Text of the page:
The recent outbreak of the Chinese pandemic is wreaking havoc not only in China, but across the world. Some researchers opine that the Covid-19 epidemic could become a major disrupting pandemic of the globalisation era, reigniting doubts over the steadiness of the global economy.
Coronavirus, often referred as COVID-19 has already claimed over 2.7k lives and there are over 81k confirmed cases, globally. This has revived the fear that the virus might leave the world economy distorted, at least till medical science, global organisations and governments come up with robust solutions and cures for it.
Coronavirus- Start Off and Consequences
On 31 December 2019, the World Health Organization (WHO) came across cases of pneumonia of an undetermined cause, discovered in Wuhan City, Hubei Province of China. After a week of contemplation and research, Chinese authorities confirmed that the sudden illness was a result of a new coronavirus, the deadly causative virus eventually named as COVID-19.
Reports from all over the world suggest that the virus has spread its wings in over 30 countries, the most recent being Kuwait, Italy and Iran. There are anticipations that the spreading spree will continue for a while, unless robust measures are not put into place.
Consequences have been vast and grim-
- The epicenter of the virus, China had to lock down cities, rethink application of wartime measures, shutdown factories and put a halt to export and import activities
- Countries like the United States of America and India sent special conveyance options to evacuate their citizens from the Chinese affected areas
- Besides deaths and confirmed cases, there are environmental challenges that are expected to take a toll with time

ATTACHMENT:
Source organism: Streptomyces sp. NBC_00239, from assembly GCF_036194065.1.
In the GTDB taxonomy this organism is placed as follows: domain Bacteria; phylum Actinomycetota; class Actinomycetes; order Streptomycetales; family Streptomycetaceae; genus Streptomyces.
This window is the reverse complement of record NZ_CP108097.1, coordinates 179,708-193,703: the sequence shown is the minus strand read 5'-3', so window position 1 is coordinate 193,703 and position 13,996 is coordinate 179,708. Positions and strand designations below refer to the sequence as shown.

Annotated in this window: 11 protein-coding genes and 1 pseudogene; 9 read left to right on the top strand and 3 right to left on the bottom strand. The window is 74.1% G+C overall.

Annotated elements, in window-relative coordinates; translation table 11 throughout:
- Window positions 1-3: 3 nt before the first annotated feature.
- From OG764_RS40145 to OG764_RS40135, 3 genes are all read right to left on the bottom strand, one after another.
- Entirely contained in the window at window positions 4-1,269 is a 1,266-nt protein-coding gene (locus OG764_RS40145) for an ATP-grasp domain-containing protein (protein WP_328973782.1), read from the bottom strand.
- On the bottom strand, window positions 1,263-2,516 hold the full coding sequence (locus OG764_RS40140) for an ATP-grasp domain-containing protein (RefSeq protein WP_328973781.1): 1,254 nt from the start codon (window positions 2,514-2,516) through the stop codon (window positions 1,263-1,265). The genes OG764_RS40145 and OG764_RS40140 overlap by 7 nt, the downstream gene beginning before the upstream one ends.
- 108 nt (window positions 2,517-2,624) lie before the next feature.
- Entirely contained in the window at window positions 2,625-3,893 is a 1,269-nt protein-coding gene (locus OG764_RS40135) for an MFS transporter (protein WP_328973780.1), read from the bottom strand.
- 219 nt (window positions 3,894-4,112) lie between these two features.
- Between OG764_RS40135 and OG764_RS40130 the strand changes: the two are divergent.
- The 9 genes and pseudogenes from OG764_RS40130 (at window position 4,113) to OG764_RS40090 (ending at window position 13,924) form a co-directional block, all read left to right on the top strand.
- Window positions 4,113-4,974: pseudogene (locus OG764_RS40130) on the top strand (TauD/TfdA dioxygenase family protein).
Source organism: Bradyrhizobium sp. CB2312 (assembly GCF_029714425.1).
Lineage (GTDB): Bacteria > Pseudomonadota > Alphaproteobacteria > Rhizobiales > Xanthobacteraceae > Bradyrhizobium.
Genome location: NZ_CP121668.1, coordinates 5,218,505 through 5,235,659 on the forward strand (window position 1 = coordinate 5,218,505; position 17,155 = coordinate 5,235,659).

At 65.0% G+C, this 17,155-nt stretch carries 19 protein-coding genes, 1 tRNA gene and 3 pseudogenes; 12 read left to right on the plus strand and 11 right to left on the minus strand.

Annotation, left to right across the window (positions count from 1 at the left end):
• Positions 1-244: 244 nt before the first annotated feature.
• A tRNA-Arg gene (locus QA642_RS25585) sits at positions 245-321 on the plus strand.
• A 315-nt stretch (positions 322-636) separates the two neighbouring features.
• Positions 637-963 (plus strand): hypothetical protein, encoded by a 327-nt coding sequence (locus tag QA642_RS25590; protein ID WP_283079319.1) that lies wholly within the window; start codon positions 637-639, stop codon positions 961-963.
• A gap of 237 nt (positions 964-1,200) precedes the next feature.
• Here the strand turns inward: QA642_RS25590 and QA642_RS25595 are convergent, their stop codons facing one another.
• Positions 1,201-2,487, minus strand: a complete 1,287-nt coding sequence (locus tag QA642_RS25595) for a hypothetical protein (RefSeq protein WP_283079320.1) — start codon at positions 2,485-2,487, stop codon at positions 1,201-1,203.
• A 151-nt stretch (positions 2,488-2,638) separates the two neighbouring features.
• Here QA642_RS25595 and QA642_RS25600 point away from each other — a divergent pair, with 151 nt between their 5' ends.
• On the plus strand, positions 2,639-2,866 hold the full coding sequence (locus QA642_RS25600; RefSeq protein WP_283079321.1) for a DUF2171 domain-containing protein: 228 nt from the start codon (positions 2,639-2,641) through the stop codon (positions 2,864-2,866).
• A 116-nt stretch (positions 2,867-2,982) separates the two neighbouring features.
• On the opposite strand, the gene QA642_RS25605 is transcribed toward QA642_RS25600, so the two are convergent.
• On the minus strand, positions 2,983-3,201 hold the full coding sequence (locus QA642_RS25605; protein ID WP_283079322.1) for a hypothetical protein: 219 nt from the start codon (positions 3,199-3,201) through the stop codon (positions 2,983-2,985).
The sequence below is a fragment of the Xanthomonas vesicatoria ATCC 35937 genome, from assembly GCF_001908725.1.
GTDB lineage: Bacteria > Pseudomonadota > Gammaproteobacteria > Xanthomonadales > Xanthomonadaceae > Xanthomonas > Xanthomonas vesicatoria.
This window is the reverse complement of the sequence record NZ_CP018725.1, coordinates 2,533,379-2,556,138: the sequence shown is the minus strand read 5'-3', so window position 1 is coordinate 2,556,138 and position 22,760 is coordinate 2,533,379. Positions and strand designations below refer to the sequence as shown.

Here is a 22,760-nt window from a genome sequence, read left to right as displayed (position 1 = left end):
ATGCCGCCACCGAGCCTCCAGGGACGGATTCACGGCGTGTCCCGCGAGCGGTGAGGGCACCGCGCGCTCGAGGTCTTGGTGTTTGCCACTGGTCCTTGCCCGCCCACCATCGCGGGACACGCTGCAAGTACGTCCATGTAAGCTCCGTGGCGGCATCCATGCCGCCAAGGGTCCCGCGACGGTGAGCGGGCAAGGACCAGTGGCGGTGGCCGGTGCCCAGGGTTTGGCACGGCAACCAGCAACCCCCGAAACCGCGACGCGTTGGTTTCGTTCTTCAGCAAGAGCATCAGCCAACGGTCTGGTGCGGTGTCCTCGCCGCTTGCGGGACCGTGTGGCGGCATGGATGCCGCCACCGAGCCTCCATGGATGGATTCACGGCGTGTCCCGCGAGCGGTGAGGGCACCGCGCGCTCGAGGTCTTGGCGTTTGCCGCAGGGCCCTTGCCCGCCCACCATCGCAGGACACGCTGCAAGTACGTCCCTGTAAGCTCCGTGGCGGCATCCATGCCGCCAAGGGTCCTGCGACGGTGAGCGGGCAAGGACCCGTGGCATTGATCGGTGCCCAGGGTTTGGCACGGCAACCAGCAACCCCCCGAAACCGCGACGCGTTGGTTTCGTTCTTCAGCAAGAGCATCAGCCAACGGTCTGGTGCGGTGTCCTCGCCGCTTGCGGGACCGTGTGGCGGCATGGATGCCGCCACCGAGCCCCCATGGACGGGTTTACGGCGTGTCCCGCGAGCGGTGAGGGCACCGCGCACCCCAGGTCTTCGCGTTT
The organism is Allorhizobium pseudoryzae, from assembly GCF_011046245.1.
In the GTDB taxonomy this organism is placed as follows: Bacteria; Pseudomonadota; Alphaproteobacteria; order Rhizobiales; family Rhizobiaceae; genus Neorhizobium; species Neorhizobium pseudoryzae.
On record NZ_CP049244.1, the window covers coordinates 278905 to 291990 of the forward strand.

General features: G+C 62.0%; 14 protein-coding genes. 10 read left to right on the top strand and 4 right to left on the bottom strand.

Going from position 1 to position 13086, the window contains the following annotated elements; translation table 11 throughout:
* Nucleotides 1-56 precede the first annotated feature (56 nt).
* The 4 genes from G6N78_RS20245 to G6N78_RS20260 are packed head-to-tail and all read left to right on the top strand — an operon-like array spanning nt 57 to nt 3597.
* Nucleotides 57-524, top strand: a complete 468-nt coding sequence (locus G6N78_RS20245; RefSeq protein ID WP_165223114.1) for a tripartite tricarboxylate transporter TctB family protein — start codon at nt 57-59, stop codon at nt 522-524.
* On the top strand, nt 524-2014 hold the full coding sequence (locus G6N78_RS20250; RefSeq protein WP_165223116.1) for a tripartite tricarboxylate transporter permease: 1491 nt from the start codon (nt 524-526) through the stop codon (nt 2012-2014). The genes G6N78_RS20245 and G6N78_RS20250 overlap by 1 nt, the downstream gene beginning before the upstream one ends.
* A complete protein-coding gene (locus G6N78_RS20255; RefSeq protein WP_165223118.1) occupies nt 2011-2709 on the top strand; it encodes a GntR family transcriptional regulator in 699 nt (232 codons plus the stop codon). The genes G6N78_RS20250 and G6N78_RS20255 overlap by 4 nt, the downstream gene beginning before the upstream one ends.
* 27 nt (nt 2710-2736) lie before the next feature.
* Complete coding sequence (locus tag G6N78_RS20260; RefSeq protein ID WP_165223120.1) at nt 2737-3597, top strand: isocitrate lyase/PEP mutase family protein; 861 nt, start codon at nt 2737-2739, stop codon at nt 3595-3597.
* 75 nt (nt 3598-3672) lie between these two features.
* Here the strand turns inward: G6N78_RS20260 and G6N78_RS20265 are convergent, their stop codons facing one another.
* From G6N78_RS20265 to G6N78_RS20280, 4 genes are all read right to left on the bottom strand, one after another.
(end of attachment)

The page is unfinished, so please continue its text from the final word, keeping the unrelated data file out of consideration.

- The Chinese economy may be subject to a drastic downward spiral in Q120, with its economic growth likely to slip to ~4.5 per cent- the slowest since the Great Financial Crisis of 2008-2009
- There are speculations that the outbreak could easily wipe more than $1 trillion from global GDP
- Workplace absenteeism, lower productivity levels, sliding travel, unsettled supply chains and reduced trade and investment are on the charts
Coronavirus Takes a Toll on Global Markets
Global markets have been grappling with the coronavirus impact, which is obvious, given the vast consequences discussed above. As deciphered, there is a lot of grim speculation that businesses are bound to suffer which has a direct impact on investor behavior. The nervousness is real and can be justified by the following incidents that have triggered usual share market activities- a global sell-off was witnessed on 24 February 2020-
- The US Dow- lost 1030 points or 3.5 per cent to close at 27,961
- The S&P 500- down ~3 per cent or almost 100 points
- UK’s FTSE 100- closed 3.3 per cent lower
- S&P/ASX 200- settled at 6,978.3, representing a drop of 2.3 per cent
After the week started on a slumped note, it continued its downward trajectory on Tuesday, 25 February 2020, wherein the Dow Jones Industrial Average closed down 879 points. Tech-focused Nasdaq followed suit, slumped by 255 points whereas TSX/S&P Composite Index (Toronto) was off by 385 points.